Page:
Apple Loses Patent Lawsuit, Ordered To Pay $502M To VirnetX

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Apple has been directed to pay $502.6 million in damages to VirnetX in a case that has been in the running for eight years now. The iPhone maker has been found to have infringed on four of VirnetX patents covering secure communications.

VirnetX CEO Kendall Larsen called the amount “fair,” according to Bloomberg. The infringement amount was based on the sales of over 400 million devices including the popular, premium-priced iPhone. Larsen stated that the evidences were solid, adding “Tell the truth and you don’t have to worry about anything.”

While registering the Apple patent lawsuit back in 2012, VirnetX stated that various Apple products such as the iPhone, iPad, iPod Touch and Mac overstepped its intellectual property related to secure data communications. In the Apple patent lawsuit, VirnetX has been specifically vocal about Apple’s VPN on Demand technology and consumer-oriented FaceTime and iMessage products shipped as bundled software.

VirnetX pursued the damages on cumulative product sales involving the iPhone 5, the fourth-generation iPad, Macs running OS X Mountain Lion and other supporting devices. Back in 2016, the U.S. Patent and Trademark Office’s Patent Trial and Appeal Board invalidated four of VirnetX patents-in-suit in a related case. Two of those patents were related to the present case, notes AppleInsider.

Apple has a chance of avoiding the latest verdict as well. The U.S. Court of Appeals for the Federal Circuit in Washington is reviewing the cases after the Patent Trial and Appeal Board argued that the patents in question are in fact invalid, notes The Verge. So, it remains to be seen if the latest verdict will hold.

In February 2016, the iPhone maker was ordered to pay VirnetX $625.6 million in damages for two lawsuits combined. However, the same verdict was annulled in August of that year by a federal judge, who argued that combining two lawsuits in a single trial might have confused the jurors. The judge said that both of the cases needed to be tried separately.

Then in October 2017, a federal judge in Texas awarded VirnetX $439.7 million in damages. The amount was approximately $140 million higher than the Cupertino, California-based company was directed to pay VirtnetX a year earlier in another trial.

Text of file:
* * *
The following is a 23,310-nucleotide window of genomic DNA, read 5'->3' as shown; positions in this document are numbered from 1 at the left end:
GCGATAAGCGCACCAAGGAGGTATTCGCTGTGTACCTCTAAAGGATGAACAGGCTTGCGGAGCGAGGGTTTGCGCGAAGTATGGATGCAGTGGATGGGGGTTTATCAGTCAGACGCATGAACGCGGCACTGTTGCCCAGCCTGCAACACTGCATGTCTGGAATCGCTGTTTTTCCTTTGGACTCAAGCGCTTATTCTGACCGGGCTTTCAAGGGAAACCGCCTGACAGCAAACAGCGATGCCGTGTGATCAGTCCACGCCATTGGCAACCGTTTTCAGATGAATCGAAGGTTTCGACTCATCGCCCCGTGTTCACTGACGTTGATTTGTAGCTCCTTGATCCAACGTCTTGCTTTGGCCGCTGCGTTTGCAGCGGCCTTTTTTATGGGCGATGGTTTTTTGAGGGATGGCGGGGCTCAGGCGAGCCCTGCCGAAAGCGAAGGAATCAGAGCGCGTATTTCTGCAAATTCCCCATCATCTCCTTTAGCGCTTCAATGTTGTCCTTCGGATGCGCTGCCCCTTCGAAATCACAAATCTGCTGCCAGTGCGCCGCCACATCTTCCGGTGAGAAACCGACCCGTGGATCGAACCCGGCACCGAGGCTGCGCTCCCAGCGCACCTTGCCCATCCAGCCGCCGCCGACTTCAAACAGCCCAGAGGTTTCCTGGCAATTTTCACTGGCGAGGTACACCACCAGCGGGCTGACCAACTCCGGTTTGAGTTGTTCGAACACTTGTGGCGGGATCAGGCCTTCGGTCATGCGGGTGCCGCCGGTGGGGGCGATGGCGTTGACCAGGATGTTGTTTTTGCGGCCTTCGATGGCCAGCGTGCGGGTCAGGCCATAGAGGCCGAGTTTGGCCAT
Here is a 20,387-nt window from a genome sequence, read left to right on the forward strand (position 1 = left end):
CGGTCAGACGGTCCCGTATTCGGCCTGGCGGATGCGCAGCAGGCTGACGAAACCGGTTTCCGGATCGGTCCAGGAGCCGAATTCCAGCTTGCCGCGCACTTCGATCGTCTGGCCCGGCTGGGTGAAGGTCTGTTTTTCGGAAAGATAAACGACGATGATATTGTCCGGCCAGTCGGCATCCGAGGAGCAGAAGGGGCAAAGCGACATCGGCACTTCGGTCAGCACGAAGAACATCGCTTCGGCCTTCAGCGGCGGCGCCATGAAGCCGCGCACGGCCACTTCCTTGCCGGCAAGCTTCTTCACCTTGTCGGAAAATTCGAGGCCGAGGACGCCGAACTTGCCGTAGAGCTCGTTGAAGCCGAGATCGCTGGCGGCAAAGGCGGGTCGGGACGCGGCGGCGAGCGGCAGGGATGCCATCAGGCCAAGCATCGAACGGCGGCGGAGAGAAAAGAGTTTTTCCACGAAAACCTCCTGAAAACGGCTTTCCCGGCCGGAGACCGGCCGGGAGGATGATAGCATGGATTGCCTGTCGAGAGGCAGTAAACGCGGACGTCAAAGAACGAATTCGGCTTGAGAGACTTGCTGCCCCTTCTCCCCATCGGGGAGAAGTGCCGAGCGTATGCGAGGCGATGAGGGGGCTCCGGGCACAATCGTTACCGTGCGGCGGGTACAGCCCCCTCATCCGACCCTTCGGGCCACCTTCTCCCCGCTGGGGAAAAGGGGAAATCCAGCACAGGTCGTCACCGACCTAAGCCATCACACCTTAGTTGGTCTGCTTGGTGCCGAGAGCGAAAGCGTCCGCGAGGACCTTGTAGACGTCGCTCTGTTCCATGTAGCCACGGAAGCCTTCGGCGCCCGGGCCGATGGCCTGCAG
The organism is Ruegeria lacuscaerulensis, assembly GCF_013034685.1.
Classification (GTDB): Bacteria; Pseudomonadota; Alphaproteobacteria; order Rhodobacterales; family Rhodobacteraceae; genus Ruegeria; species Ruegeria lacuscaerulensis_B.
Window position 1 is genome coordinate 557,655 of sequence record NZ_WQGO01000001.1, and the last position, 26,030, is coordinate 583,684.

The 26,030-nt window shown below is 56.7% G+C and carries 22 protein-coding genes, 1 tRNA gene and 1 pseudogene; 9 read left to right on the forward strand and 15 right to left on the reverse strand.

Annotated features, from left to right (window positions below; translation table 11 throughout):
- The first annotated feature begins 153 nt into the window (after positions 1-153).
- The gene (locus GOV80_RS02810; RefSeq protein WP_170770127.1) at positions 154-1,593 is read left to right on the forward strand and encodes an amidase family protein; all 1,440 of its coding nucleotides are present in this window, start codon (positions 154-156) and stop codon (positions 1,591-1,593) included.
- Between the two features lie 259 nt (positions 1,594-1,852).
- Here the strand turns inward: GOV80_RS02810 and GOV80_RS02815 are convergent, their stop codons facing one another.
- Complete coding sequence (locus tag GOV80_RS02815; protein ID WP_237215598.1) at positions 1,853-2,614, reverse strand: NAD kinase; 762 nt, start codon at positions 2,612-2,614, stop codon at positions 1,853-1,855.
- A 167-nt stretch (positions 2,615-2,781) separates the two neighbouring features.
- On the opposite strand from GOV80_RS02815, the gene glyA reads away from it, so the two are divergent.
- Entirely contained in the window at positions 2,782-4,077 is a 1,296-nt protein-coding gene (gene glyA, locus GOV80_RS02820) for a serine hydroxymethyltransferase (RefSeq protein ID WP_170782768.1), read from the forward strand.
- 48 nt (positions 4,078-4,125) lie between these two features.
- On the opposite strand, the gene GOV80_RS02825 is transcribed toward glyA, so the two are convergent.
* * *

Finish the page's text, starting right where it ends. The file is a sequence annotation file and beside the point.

VirtnetX is a patent-assertion company, meaning the entire business of the company revolves around dragging companies to court that develop and sell products based on arcane patent infringement laws. VirtnetX intentionally filed the Apple patent lawsuit in East Texas, a patent troll-friendly district. In a SEC filing, VirnetX described its business saying, it is a “portfolio of intellectual property is the foundation of our business model.”

VirnetX stock surged 44% post the news of the federal ruling in the company’s favor.

In another recent Apple patent lawsuit, a U.S.-based start-up has accused the iPhone maker of infringing on its patented technology with the heart rate sensor in Apple Watch. Omni MedSci is into developing near-infrared and mid-infrared broadband lasers. “A Michigan company is suing Apple claiming the technology used to measure heart rate in the latest Apple Watches infringes on its patented technology,” says a report from Axios.

Omni MedSci claims that Apple knowingly trespassed on its patents, and thus, demands an injunction against Apple along with damages. According to the Apple patent lawsuit, the start-up held meetings with Apple from 2014 until 2016, but the discussion was called off later about a partnership, after which the company introduced technology using its approach.

AppleInsider reveals that the U.S. patent numbers “9,651,533” and “9,757,040” were granted in 2017, while U.S. patent numbers “9,861,286” and “9,885,698” were issued in 2018 to Omni’s founder and CTO Mohammed N Islam. All the patents are related to a wearable device that uses a light source, and in some cases, near-infrared LED arrays along with a receiver to capture non-invasive blood measurements. Apple Watch embodies similar technology to get the heart rate of the wearer.

In a separate development, Apple won a total of 57 patents covering the iPhone X Dot projector, a rounded Apple Watch and more, according to PatentlyApple. One of the patents is about the inventions related to the miniaturized integrated optical devices. The projector has found its way into Apple’s TrueDepth Camera. This functionality in the iPhone X camera is known as the “Dot Projector.”

Another significant patent granted is that of circular displays. Apple notes that pixel arrays mostly have rectangular shapes. However, rectangular shapes are not suitable for a device having a circular shape since there could be pockets in the circular region where signal lines can be messed up leading to inefficient use of the display area.

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